By David Minsky
By Nicole Danna
By Sara Ventiera
By Candace West
By Emily Dabau
By Doug Fairall
By Candace West
By Laine Doss
We ordered a round of appetizers to stave off plunging blood sugar: vegetarian Thai spring rolls ($4), fried golden and stuffed with minced carrot and cabbage; Sapa fresh rolls ($8), cool rice wrappers rolled around diced shrimp, crab, and slender noodles and finished with a leaf or two of Thai basil; shrimp in a blanket ($9), big butterflied crustaceans fried in a spring-roll skin and served with a hot red chili sauce; vegetable tempura ($8), including sweet potatoes, asparagus, white onion rings, and shredded green onions, served with a thin, vinegary-sweet dip; and steamed dumplings made with ground chicken and shrimp with soy sauce ($8). They were all pretty good. By that, I mean, if you found yourself passing by and ducked in for a beer and a round of small plates, you could fill your belly and probably empty your wallet and not feel that you´d been unduly punished. But you´d be crazy to drive any distance for this, passing one Thai joint after another on your way, those identical paper menus posted in windows whizzing by in a blur.
And that´s as good as it gets, apparently, because our entrées -- even the ¨Chef´s Specialties¨ -- were mostly a whopping disappointment. My pad Thai ($16) was a mess: limp rice noodles sort of mushed around with ground peanuts, shrimp, and slivers of dry chicken in a sugary sauce that lacked any sour notes (I had to ask for lime, and even a generous squeeze couldn´t improve it). I couldn´t detect an atom of dried shrimp or tamarind or anything else to lift this dish beyond a lazy, rote formula supposedly suited to ¨American palates.¨ Am I not an American too?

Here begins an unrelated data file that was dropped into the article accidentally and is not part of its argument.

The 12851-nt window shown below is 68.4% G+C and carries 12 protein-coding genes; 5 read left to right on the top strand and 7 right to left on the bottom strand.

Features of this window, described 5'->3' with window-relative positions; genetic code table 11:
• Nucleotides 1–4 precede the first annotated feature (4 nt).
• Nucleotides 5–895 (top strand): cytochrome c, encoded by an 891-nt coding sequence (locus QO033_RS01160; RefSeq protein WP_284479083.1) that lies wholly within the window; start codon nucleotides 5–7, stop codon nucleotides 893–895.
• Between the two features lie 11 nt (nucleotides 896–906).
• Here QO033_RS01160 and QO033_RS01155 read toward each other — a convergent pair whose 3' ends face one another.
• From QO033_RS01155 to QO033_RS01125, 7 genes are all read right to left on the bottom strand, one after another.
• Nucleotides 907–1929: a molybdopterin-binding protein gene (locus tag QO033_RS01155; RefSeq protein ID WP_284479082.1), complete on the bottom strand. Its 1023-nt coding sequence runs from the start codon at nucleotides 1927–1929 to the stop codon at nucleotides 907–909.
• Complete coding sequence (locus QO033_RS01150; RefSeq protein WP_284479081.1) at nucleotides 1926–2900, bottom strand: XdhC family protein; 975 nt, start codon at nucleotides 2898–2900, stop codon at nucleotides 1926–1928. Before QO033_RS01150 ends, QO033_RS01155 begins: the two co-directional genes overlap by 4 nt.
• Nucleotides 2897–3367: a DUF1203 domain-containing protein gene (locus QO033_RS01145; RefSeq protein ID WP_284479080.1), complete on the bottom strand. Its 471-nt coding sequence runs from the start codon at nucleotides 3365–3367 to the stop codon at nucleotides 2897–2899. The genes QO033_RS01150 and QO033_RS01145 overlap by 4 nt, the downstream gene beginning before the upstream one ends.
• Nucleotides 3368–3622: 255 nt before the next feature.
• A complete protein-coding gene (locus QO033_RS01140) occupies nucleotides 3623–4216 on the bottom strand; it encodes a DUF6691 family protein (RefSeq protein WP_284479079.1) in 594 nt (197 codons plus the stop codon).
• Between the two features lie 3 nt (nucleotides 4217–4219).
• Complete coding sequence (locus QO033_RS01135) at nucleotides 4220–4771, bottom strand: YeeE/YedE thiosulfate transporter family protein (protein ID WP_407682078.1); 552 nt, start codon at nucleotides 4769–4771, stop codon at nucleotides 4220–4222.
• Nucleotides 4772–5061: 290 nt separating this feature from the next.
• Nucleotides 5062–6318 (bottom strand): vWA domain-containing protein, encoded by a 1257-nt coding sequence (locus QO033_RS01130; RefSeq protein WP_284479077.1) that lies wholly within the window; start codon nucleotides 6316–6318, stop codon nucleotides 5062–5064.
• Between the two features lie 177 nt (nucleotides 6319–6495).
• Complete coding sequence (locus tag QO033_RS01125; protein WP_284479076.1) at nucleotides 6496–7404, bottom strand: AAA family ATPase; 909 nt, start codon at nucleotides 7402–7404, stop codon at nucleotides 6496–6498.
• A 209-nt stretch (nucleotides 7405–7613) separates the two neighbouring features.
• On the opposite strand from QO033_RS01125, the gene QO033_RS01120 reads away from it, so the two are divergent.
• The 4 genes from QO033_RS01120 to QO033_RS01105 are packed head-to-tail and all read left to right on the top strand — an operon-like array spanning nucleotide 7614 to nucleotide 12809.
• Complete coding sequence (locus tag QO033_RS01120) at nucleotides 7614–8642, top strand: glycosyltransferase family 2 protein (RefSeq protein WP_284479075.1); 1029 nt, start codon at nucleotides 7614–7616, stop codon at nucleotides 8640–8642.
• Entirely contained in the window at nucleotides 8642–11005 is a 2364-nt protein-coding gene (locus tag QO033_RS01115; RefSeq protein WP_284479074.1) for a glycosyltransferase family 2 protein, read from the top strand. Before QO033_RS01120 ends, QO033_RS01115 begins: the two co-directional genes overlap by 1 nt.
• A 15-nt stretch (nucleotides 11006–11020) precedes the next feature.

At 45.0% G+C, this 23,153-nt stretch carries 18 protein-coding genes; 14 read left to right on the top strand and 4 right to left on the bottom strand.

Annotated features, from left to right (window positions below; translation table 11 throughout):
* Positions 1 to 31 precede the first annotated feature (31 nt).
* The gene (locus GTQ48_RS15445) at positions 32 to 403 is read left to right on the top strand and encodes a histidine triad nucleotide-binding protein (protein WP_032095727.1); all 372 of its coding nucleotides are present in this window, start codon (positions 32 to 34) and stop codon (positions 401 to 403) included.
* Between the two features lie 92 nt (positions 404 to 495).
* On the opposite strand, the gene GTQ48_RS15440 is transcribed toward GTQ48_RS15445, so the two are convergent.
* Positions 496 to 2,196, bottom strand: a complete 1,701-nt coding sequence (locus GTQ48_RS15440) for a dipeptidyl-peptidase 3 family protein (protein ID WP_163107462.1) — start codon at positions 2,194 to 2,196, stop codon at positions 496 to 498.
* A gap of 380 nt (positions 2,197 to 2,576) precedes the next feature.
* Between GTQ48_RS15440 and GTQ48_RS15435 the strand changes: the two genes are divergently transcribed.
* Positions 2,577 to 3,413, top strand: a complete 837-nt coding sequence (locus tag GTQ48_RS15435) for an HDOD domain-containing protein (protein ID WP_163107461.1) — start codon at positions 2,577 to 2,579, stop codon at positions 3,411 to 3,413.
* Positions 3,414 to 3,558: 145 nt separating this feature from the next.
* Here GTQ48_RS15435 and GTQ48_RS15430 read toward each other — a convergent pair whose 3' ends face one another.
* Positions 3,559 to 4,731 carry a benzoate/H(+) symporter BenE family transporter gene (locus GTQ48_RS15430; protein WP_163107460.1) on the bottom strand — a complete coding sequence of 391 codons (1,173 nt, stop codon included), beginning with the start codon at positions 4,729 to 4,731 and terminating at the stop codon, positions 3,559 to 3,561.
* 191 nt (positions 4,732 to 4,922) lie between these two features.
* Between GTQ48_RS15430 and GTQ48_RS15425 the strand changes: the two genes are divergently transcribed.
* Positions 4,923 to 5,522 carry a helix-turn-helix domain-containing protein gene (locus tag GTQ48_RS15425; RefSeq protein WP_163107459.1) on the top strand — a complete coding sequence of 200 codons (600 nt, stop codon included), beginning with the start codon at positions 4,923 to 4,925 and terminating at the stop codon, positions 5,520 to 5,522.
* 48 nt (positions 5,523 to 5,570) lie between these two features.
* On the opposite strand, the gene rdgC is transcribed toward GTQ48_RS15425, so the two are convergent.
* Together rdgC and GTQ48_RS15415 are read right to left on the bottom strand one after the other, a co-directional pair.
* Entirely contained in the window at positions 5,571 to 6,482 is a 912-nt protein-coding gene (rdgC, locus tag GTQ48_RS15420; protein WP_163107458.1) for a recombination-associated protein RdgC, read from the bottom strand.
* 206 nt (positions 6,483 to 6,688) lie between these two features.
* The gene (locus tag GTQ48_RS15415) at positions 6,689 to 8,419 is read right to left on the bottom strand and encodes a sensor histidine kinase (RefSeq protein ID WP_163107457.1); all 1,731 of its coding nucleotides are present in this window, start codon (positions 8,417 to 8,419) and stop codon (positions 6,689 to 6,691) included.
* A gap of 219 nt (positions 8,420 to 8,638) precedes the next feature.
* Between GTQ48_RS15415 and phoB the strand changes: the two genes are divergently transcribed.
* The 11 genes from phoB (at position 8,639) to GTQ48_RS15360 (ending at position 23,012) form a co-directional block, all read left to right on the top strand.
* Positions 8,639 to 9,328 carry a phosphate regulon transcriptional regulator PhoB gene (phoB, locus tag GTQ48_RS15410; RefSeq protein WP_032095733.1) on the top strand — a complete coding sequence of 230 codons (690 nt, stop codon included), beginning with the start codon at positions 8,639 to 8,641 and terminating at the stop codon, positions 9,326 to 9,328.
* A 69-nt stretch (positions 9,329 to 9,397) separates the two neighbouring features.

Two of our main courses were almost identical in composition, so much so that I started to wonder if they were using up bags of Chinese vegetables left over in the freezer when they bought the place. Snow peas. Carrots. White onions. Sliced red and green peppers. Throw in a handful of cashews, some shrimp, and a thin, sugary brown sauce with exactly two flavor notes and you´ve got ¨Shrimp With Cashews¨ ($18). Do the same thing with dry and tasteless beef, chicken, and pork slivers minus the nuts and you´ve got ¨Three Kings in the Forest¨ ($18 -- a ¨specialty¨).
Sapa duck ($20, with a choice of basil, chili, curry, or pepper lemon sauce), the breast meat roasted, sliced, and fried, tasted mostly of hoisin sauce and sautéed onions. It too was dry and neither pleasant nor special enough to encourage more than a few bites. Red curry with chicken ($14) was a hit with the one person at our table who hadn´t had Thai food before. A traditional Thai red curry would be made with handfuls of roasted and ground spices: star anise, galangal, kaffir lime leaves, cumin, coriander, shrimp paste, crushed chilies, maybe fresh coriander or lemongrass, possibly long beans, tomatoes, and eggplant. Sapa´s red curry came with the same lineup of vegetables in our other dishes, and the sauce, while very spicy-hot and creamy, had little depth.
The only dish I can recommend unequivocally came from the sushi bar: a pretty plate of sliced hamachi sashimi drizzled with soy sauce and served with jalapeños and tobiko ($15). The very clean fish had been lightly handled and offered a good punch of heat against cool flesh.
We had mochi ice cream for dessert ($3) -- the weird, mass-produced Japanese ice cream balls wrapped in sticky rice flour -- in flavors of green tea and red bean. You might have to develop a taste for this stuff.
Anyway, Sapa´s just getting on its feet; it may yet do something spectacular, what with ten centuries of potential food bliss at its disposal. Or it might just limp along serving chicken on a stick with peanut sauce for the rest of its natural life. But in the meantime, you and me, we´ll be salting and frying our own scorpions.
Or maybe Koppelman has an extra mattress in Queens.